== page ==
The Snake

It had found a brother,

a branch to stretch against.

Both were gray with black argyle but the branch’s
random scabs of bark fell short of pattern.

And the branch didn’t swell in slow motion
like its thicker twin,

as a twitching rodent bulge passed barge-like, expanding,
then deflating the diamond skin

in glacial time, the snake’s black head pointing,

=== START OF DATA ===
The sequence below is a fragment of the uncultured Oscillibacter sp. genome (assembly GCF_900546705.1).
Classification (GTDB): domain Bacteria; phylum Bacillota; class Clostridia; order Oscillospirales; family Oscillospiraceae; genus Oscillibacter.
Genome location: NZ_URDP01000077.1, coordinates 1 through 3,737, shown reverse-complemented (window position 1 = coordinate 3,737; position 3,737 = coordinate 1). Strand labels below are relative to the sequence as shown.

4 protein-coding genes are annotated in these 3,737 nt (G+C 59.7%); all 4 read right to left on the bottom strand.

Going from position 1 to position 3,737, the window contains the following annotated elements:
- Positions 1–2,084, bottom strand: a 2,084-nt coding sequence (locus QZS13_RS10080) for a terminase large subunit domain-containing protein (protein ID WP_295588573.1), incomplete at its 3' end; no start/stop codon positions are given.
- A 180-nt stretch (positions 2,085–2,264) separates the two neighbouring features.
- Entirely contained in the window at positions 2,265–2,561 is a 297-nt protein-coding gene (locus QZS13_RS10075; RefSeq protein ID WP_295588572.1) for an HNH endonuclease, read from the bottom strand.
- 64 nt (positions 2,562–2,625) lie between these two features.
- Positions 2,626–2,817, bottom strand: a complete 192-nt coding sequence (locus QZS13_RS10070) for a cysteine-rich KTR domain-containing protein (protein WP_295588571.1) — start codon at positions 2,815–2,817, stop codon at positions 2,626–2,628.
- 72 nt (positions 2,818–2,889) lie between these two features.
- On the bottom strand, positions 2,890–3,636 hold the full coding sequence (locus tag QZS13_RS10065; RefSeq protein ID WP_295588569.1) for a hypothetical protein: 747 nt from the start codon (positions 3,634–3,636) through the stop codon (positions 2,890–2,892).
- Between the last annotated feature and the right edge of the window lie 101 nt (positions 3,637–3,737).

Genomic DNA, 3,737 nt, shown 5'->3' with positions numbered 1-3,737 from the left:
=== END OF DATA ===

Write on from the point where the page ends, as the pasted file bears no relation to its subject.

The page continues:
like a finger in warning,

eyes dull with process
that would go on at a pace painful only to us.

We turned and looked away as in that dream
where you’re naked before a sea of eyes.

You cover yourself with both hands,
not godlike or dressed in fig leaf but

graceless, desperate to conceal.
And you run away squirming as people do

when they must escape, clutching their shame,
the only part of the dream that is ever real.